But, maybe you ask, “That’s the answer? Here is a man crying out for an answer: God, why, why have you done all this? And the answer is: Humble yourself”? Yes. That is the answer. The answer is: “I am God.” God’s will is to be trusted. All He does, and He does all things, flows through the cross and in mercy to accomplish the wonder of salvation. Enter into the treasures of the snow. The snow and the snowflakes and the ice—God causes them all to happen. Bow down. Get low. Be humble.
But God sends the snow not only to humble us before His sovereignty, but also so that we might be awed by His grace. The flakes of snow echo back God’s saving grace. Scientists spend a lot of time putting labels on things, studying and saying, “Ah, we got it. Now we know.” Unbelieving science does so in order to muffle the voice of God, if they can.
Creation, and all that happens in the creation, is the voice of God. It speaks of God’s matchless glory and His majesty. Psalm 19:1: “The heavens are telling the glory of God. Day unto day uttereth forth speech, and night unto night showeth knowledge.” And faith hears in the treasures of the snow the message of God’s grace!
Science tells us that each snowflake is different. That may be hard to prove, because no one has ever seen every snowflake. But I was told that as a boy. And I believe it, for God is great in power and in wonder. Each icicle has its own design. The icebergs—National Geographic has filmed the inside of them. They are hollow, with tunnels and colors, marvels of crystal cathedrals. They are floating museums. Huge icebergs that God floats in the sea.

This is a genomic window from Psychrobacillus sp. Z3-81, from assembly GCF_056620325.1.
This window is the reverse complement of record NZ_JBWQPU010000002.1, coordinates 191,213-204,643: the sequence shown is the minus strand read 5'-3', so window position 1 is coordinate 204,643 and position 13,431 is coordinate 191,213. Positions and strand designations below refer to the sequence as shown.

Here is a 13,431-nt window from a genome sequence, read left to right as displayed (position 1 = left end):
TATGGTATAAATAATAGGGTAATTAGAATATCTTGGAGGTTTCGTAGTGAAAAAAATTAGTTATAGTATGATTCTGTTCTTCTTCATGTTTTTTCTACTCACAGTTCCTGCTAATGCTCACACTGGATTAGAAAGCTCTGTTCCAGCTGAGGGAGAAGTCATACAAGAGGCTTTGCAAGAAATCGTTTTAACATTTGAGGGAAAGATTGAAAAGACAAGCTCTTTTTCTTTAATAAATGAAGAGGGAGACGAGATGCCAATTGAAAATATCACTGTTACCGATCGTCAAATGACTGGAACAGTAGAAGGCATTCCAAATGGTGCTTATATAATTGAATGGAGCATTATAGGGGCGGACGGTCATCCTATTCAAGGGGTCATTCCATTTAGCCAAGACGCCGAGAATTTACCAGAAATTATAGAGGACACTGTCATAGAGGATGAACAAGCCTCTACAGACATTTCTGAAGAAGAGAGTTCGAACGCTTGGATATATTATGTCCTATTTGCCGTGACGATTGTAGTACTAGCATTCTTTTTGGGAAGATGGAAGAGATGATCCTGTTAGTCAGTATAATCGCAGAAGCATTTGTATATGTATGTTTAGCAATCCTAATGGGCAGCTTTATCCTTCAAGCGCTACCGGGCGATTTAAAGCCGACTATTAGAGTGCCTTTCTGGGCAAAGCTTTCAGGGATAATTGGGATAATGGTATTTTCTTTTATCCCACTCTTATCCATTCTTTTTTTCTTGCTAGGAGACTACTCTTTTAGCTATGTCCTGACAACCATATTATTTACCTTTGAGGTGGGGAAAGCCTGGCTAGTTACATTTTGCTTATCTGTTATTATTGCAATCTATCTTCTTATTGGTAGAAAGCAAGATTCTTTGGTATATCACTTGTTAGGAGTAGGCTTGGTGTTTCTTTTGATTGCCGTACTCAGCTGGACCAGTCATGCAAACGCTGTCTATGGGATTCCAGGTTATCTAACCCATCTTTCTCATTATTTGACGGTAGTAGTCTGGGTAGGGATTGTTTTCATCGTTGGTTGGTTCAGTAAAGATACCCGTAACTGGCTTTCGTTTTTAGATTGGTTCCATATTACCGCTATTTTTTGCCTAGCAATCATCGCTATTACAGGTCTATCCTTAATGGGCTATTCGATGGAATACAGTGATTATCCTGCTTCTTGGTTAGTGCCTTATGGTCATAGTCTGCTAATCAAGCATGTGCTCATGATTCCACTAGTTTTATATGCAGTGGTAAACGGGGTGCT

We are told that, like each drop of rain, so each snowflake is formed around a speck of dust. A snowflake, reflecting the sun and glistening, is God’s encasement of dust. God glorifies dust. The dust that we sweep up in the house, that we say clogs our nasal passages, and about which we say: “What good is it? It’s dirt. Throw it away!” God says, I will make snow out of dust so that praises may echo back to Myself.
Have you entered into the treasures of the snow? Snow is the picture of God’s grace. God takes a dust-sinner, a filthy sinner, and cleanses him from all of his sins through the blood of His Son, Jesus Christ. The Bible tells us so. Isaiah 1:18, “Come now, and let us reason together, saith the Lord: though your sins be as scarlet, they shall be as white as snow; though they be read like crimson, they shall be as wool.” Scarlet, crimson red—bold, vivid colors identifying us. We stand out like a red flag in sin. It is very plain and vivid. It is undeniable. There is nothing uncertain about the fact that you are a sinner. You are a blood-guilty sinner! But we shall be made white, pure, holy, clean. The blood of Jesus Christ takes those who are plainly and undeniably sinners and cleanses them in God’s view from their sins.
Again, we read in Psalm 51:7, “Purge me with hyssop, and I shall be clean: wash me, and I shall be whiter than snow.” There David is referring to the wonder of forgiveness. He speaks of the Passover, when Moses commanded the people of Israel to take hyssop (a dried herb) and dip it in blood and put the blood over their doorposts. So, says David, wash me in the blood of my Savior that I may be clean, as white as snow. God’s grace takes us who are sinners, stained in our conscience with sin that cannot be removed, and He washes us clean in the blood of His Son.
Have you entered the treasures of the snow? A snowflake is a sign of God’s grace in taking His children, dust-sinners, and making them clean in the blood of His Son. We, who are painted red in sin—He cleanses us. And yes, yes, He purifies us within, so that we become holy, Christ-loving people of God. This is what God does. Every snowflake tells you of God’s grace—to take you, lowly, dirty sinner, and make you clean in His sight through the death of His Son.